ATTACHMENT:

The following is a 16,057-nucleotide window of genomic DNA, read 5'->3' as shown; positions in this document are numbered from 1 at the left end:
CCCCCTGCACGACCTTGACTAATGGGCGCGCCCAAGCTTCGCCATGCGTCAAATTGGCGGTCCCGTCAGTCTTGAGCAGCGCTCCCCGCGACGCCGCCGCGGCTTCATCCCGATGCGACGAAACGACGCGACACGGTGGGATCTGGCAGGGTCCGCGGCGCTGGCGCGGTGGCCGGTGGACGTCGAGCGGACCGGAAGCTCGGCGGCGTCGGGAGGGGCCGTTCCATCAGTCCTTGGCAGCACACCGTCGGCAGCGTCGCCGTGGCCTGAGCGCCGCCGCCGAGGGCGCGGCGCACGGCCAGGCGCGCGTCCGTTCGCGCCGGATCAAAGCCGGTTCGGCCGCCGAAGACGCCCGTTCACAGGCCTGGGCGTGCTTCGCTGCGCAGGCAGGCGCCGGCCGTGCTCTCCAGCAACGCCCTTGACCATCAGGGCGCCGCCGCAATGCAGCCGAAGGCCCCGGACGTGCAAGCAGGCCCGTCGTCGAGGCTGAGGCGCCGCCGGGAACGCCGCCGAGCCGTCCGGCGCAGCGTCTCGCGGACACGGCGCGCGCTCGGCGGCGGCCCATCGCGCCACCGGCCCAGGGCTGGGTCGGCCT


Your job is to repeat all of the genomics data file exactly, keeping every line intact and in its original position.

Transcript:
The following is a 16,057-nucleotide window of genomic DNA, read 5'->3' as shown; positions in this document are numbered from 1 at the left end:
CCCCCTGCACGACCTTGACTAATGGGCGCGCCCAAGCTTCGCCATGCGTCAAATTGGCGGTCCCGTCAGTCTTGAGCAGCGCTCCCCGCGACGCCGCCGCGGCTTCATCCCGATGCGACGAAACGACGCGACACGGTGGGATCTGGCAGGGTCCGCGGCGCTGGCGCGGTGGCCGGTGGACGTCGAGCGGACCGGAAGCTCGGCGGCGTCGGGAGGGGCCGTTCCATCAGTCCTTGGCAGCACACCGTCGGCAGCGTCGCCGTGGCCTGAGCGCCGCCGCCGAGGGCGCGGCGCACGGCCAGGCGCGCGTCCGTTCGCGCCGGATCAAAGCCGGTTCGGCCGCCGAAGACGCCCGTTCACAGGCCTGGGCGTGCTTCGCTGCGCAGGCAGGCGCCGGCCGTGCTCTCCAGCAACGCCCTTGACCATCAGGGCGCCGCCGCAATGCAGCCGAAGGCCCCGGACGTGCAAGCAGGCCCGTCGTCGAGGCTGAGGCGCCGCCGGGAACGCCGCCGAGCCGTCCGGCGCAGCGTCTCGCGGACACGGCGCGCGCTCGGCGGCGGCCCATCGCGCCACCGGCCCAGGGCTGGGTCGGCCT